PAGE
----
New York: Researchers have found that intermittent fasting inhibits the development and progression of the most common type of childhood leukemia.
This strategy was not effective, however, in another type of blood cancer that commonly strikes adults.
"This study using mouse models indicates that the effects of fasting on blood cancers are type-dependent and provides a platform for identifying new targets for leukemia treatments," said senior author of the study Chengcheng (Alec) Zhang, Associate Professor at University of Texas Southwestern Medical Center in the US.
"We also identified a mechanism responsible for the differing response to the fasting treatment," he added.
Acute lymphoblastic leukemia, the most common type of leukemia found in children, can occur at any age. Acute myeloid leukemia (AML) is more common in adults.
The two types of leukemia arise from different bone marrow-derived blood cells, he explained.
Acute lymphoblastic leukemia affects B cells and T cells, two types of the immune system's disease-fighting white blood cells.
AML targets other types of white blood cells such as macrophages and granulocytes, among other cells.
In both ALL and AML, the cancerous cells remain immature yet proliferate uncontrollably.
Those cells fail to work well and displace healthy blood cells, leading to anemia and infection. They may also infiltrate into tissues and thus cause problems.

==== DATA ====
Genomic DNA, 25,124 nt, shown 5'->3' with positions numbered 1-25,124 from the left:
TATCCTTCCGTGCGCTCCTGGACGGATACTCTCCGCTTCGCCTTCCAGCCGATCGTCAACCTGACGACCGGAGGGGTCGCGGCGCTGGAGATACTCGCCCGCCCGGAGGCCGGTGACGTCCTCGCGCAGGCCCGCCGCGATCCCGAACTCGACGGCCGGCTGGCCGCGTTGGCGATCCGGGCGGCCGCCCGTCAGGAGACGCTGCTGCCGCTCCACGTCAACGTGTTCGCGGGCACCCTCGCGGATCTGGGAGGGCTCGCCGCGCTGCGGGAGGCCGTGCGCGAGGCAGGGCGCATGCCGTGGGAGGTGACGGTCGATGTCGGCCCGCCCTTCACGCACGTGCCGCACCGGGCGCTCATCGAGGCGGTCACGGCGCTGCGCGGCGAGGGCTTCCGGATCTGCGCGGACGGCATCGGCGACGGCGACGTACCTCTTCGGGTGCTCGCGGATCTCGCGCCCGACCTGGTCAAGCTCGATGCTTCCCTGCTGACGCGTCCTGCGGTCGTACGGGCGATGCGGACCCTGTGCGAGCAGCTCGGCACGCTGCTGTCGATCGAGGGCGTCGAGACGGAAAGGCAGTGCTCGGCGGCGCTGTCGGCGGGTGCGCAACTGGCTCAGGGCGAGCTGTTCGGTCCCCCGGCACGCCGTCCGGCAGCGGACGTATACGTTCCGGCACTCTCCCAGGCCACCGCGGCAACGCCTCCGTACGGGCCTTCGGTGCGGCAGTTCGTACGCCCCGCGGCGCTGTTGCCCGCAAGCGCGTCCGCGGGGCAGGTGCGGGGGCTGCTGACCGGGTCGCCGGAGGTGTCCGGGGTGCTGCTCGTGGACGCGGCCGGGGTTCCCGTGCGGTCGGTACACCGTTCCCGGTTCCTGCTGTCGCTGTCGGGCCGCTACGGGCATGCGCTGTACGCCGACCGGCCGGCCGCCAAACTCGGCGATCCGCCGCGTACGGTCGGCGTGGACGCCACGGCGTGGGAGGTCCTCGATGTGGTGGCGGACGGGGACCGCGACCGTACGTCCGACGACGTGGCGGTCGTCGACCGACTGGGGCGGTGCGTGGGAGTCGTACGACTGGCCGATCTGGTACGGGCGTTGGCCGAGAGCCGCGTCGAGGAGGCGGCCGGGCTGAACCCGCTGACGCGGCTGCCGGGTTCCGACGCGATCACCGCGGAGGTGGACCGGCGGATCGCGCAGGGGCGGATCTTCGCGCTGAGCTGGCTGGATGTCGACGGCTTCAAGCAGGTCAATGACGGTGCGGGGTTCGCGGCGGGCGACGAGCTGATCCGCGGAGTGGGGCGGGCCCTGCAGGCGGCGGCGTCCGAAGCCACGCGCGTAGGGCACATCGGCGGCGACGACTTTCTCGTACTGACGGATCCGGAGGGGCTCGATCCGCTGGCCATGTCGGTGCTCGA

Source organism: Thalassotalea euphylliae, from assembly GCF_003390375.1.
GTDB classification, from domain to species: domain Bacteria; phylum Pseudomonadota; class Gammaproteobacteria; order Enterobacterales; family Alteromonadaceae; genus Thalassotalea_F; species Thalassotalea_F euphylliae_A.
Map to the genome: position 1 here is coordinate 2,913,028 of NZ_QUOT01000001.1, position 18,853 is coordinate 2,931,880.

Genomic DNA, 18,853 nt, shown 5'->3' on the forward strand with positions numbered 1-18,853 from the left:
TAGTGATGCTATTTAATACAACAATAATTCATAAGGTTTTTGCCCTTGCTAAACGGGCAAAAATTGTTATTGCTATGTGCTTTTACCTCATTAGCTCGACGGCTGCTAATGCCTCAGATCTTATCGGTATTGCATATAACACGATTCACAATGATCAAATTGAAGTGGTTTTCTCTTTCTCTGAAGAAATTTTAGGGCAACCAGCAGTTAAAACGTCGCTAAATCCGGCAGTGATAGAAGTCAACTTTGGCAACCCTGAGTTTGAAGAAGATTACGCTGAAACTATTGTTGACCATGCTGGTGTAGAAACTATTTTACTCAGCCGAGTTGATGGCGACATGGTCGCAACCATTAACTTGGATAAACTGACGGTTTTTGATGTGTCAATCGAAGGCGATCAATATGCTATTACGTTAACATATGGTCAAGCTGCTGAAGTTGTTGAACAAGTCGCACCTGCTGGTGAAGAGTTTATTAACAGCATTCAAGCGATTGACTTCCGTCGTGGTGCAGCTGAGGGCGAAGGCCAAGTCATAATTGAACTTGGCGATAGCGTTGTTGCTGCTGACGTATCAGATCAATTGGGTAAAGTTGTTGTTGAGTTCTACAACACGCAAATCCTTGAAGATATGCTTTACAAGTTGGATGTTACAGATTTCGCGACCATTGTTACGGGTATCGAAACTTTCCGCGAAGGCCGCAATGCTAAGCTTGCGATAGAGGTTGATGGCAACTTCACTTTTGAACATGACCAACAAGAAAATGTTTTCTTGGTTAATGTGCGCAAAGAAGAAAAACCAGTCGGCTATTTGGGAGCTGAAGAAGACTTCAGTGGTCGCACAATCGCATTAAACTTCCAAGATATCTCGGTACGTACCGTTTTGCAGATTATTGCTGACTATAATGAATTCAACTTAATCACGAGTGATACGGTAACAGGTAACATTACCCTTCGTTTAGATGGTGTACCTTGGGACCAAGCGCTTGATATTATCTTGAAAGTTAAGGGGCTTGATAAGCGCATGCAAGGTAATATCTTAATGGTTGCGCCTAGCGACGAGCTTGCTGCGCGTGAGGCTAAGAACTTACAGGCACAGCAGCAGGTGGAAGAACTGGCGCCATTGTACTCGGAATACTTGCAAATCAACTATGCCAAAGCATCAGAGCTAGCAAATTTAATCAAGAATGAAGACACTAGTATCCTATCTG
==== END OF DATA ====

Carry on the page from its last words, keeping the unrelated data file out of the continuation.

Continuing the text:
The researchers created several mouse models of acute leukemia and tried various dietary restriction plans.
They used green or yellow florescent proteins to mark the cancer cells so they could trace them and determine if their levels rose or fell in response to the fasting treatment, Zhang explained.
"Strikingly, we found that in models of ALL, a regimen consisting of six cycles of one day of fasting followed by one day of feeding completely inhibited cancer development," he said.
At the end of seven weeks, the fasted mice had virtually no detectible cancerous cells compared to an average of nearly 68 per cent of cells found to be cancerous in the test areas of the non-fasted mice, showed the findings published online in the journal Nature Medicine.
"Mice in the ALL model group that ate normally died within 59 days, while 75 percent of the fasted mice survived more than 120 days without signs of leukemia," Zhang said.
Fasting is known to reduce the level of leptin, a cell signalling molecule created by fat tissue.
"We found that fasting decreased the levels of leptin circulating in the bloodstream as well as decreased the leptin levels in the bone marrow," he added.
Interestingly, acute myeloid leukemia was associated with higher levels of leptin receptors that were unaffected by fasting, which could help explain why the fasting treatment was ineffective against that form of leukemia.